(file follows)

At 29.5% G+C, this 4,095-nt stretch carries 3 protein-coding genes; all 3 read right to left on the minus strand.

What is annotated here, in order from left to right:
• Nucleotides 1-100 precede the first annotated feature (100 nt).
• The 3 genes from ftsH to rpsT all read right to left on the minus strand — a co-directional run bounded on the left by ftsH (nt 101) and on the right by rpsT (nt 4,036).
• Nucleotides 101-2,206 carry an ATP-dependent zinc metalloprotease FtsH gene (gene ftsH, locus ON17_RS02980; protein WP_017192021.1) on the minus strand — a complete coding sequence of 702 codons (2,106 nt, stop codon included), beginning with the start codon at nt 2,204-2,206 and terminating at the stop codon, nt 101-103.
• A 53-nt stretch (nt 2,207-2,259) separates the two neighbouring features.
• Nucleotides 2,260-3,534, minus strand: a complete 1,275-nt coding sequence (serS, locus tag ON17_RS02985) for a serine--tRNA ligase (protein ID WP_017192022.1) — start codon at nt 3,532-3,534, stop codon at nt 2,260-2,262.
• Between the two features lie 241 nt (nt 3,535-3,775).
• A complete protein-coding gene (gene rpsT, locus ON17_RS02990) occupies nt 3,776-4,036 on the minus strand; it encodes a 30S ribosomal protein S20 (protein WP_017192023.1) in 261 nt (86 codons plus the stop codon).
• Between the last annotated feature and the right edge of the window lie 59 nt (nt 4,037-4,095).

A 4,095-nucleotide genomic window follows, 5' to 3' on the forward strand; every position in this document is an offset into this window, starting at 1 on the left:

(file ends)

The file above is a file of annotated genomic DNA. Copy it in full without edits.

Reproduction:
At 29.5% G+C, this 4,095-nt stretch carries 3 protein-coding genes; all 3 read right to left on the minus strand.

What is annotated here, in order from left to right:
• Nucleotides 1-100 precede the first annotated feature (100 nt).
• The 3 genes from ftsH to rpsT all read right to left on the minus strand — a co-directional run bounded on the left by ftsH (nt 101) and on the right by rpsT (nt 4,036).
• Nucleotides 101-2,206 carry an ATP-dependent zinc metalloprotease FtsH gene (gene ftsH, locus ON17_RS02980; protein WP_017192021.1) on the minus strand — a complete coding sequence of 702 codons (2,106 nt, stop codon included), beginning with the start codon at nt 2,204-2,206 and terminating at the stop codon, nt 101-103.
• A 53-nt stretch (nt 2,207-2,259) separates the two neighbouring features.
• Nucleotides 2,260-3,534, minus strand: a complete 1,275-nt coding sequence (serS, locus tag ON17_RS02985) for a serine--tRNA ligase (protein ID WP_017192022.1) — start codon at nt 3,532-3,534, stop codon at nt 2,260-2,262.
• Between the two features lie 241 nt (nt 3,535-3,775).
• A complete protein-coding gene (gene rpsT, locus ON17_RS02990) occupies nt 3,776-4,036 on the minus strand; it encodes a 30S ribosomal protein S20 (protein WP_017192023.1) in 261 nt (86 codons plus the stop codon).
• Between the last annotated feature and the right edge of the window lie 59 nt (nt 4,037-4,095).

A 4,095-nucleotide genomic window follows, 5' to 3' on the forward strand; every position in this document is an offset into this window, starting at 1 on the left: